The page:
Wildfire near Highway 1 in Big Sur: Dramatic photos of blaze in iconic area

About 1,500 acres on California’s scenic coastline are burning despite the cold January weather

Io Dodds
San Francisco
Sunday 23 January 2022 14:11
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<p>The Colorado Fire burns along Highway 1 near Big Sur, California on 22 January 2022</p>

The Colorado Fire burns along Highway 1 near Big Sur, California on 22 January 2022

A wildfire is burning along California's iconic Big Sur coastline, causing local officials to issue evacuation orders.

The state's wildfire management agency Cal Fire said on Saturday that the Colorado Fire had burned about 1,500 acres since its beginning in the Palo Colorado Canyon near Monterey at 5.19pm on Friday.

As of Saturday morning the fire was only 5 per cent contained and had led to the partial closure of the coastline's famous Highway 1.

The Colorado Fire burns a fence off Highway 1 near Big Sur, Calif., Saturday, Jan. 22, 2022. (AP Photo/Nic Coury)

Photos showed flames burning below the Rocky Creek Bridge, an arch bridge on Highway 1 about one mile south of the better known Bixby Creek Bridge.

The US National Weather Service (NWS) said it was unusual to see fires taking hold along the damp section of coastline, which has "little or no fire history", especially in January.

"Anecdotally it seems as though the long-term drought is acting like a chronic illness, where even recent rains and cold winter weather isn't helping to keep fires from developing," said the NWS in the small hours of Saturday morning.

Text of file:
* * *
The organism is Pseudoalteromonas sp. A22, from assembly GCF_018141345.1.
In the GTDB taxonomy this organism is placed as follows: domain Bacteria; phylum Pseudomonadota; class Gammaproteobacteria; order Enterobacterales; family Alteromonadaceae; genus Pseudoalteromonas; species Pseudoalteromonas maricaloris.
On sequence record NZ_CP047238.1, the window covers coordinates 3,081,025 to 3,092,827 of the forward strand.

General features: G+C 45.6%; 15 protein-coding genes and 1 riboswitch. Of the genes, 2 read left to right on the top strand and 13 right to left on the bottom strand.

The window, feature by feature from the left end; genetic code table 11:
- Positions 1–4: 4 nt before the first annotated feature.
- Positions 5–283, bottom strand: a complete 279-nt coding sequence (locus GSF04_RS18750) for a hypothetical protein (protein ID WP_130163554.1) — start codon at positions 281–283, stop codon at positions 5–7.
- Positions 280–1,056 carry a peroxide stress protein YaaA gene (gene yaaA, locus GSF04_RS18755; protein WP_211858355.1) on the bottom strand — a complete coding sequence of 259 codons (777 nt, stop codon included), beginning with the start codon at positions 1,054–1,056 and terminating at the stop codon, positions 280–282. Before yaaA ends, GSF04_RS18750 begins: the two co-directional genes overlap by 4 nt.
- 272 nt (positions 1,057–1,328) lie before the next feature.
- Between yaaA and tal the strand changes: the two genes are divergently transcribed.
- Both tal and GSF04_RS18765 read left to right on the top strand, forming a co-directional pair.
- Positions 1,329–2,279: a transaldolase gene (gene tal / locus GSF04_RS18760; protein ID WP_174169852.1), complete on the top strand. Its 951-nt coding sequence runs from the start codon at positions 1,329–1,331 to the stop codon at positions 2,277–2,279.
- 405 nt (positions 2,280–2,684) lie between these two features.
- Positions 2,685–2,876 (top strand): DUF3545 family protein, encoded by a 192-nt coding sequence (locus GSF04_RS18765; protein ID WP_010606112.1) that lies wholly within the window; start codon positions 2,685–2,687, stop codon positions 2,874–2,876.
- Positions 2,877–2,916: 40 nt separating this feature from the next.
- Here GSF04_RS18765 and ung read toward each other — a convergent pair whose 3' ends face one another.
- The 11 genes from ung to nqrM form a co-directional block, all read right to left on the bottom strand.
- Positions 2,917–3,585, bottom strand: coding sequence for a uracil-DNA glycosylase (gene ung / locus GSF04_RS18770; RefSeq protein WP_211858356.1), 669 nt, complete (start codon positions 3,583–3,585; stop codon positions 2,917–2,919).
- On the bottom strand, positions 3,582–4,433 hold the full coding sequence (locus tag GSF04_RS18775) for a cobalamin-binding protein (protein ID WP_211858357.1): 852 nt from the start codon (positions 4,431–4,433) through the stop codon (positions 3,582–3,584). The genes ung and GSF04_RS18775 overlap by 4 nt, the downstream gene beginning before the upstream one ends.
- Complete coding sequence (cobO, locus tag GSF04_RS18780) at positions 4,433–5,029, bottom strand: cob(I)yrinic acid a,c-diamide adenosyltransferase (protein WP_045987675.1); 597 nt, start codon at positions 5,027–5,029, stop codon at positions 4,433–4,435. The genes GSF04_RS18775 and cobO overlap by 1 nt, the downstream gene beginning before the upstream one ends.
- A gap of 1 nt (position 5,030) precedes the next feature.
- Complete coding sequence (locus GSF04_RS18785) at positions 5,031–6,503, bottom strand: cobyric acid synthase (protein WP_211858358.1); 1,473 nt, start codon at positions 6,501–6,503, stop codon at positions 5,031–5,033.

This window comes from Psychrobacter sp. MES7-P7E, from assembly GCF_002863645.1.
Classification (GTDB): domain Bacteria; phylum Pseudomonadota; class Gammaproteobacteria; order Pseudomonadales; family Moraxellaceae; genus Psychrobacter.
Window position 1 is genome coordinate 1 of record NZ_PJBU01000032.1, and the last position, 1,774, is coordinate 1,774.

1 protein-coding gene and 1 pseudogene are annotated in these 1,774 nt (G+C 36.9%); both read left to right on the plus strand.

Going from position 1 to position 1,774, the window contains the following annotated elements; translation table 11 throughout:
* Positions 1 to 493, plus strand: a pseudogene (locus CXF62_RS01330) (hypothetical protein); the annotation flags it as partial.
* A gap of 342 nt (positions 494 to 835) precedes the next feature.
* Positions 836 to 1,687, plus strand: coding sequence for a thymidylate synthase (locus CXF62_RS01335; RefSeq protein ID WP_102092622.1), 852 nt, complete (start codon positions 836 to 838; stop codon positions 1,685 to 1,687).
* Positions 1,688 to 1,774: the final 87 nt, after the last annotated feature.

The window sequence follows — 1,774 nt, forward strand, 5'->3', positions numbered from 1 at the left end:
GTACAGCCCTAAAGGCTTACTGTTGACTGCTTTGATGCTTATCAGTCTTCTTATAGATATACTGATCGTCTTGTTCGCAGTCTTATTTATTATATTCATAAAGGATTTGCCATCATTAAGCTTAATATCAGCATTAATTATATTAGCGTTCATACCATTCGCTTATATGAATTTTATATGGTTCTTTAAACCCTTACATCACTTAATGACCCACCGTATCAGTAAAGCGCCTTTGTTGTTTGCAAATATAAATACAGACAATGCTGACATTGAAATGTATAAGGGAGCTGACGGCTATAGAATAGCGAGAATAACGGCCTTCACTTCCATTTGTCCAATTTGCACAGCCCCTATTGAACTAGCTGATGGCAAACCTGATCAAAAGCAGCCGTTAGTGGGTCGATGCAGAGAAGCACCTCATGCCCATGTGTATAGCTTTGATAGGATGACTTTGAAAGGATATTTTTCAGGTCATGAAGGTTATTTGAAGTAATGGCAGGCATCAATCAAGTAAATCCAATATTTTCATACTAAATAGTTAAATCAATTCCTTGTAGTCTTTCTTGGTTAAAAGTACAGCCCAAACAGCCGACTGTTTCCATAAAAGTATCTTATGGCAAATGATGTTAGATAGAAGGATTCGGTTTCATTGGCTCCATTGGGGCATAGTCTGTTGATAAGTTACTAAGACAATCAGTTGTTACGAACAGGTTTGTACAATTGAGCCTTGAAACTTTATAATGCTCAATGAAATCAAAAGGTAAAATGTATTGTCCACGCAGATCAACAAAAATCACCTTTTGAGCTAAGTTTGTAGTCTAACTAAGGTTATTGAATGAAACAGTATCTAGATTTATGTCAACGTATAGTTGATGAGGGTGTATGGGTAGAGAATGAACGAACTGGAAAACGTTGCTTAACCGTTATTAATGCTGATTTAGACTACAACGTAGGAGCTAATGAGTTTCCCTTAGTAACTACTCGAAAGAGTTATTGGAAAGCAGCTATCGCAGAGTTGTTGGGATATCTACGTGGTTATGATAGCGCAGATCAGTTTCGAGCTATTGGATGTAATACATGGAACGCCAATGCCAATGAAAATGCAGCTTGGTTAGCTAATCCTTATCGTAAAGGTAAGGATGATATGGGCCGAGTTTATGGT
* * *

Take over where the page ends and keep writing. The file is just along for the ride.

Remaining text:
The agency added that measurements of the fire's available fuel were normal for this time of year, which would usually mean no active wildfires.

The Colorado Fire burns a fence off Highway 1 near Big Sur, Calif., Saturday, Jan. 22, 2022. (AP Photo/Nic Coury)

California is currently suffering from a severe long-term drought, extending its summer and autumn fire season by making its forests dryer and more volatile.

Many experts believe both the drought and the fires are driven partly by climate change, which they say has made regular extreme weather events more frequent and more severe.

The cause of the fire is still being investigated, and no injuries or deaths have so far been reported. Officials have not said how many people are being evacuated.

The stiff winds that blowed along the coast and into the San Francisco Bay Area at up to 35 mph on Friday appear to have played a role, in addition to knocking down trees and leaving about 30,000 people without power on Saturday morning.

Cal Fire assistant chief George Nunez told the San Jose Mercury News that the fire "made a run through the canyons", aided by winds blowing from multiple directions and moving "surprisingly fast for a fire around this time of year".

Mr Nunez said firefighters struggled to get to the blaze because the canyons were so steep and dark, meaning they could only start battling it in earnest on Saturday morning.

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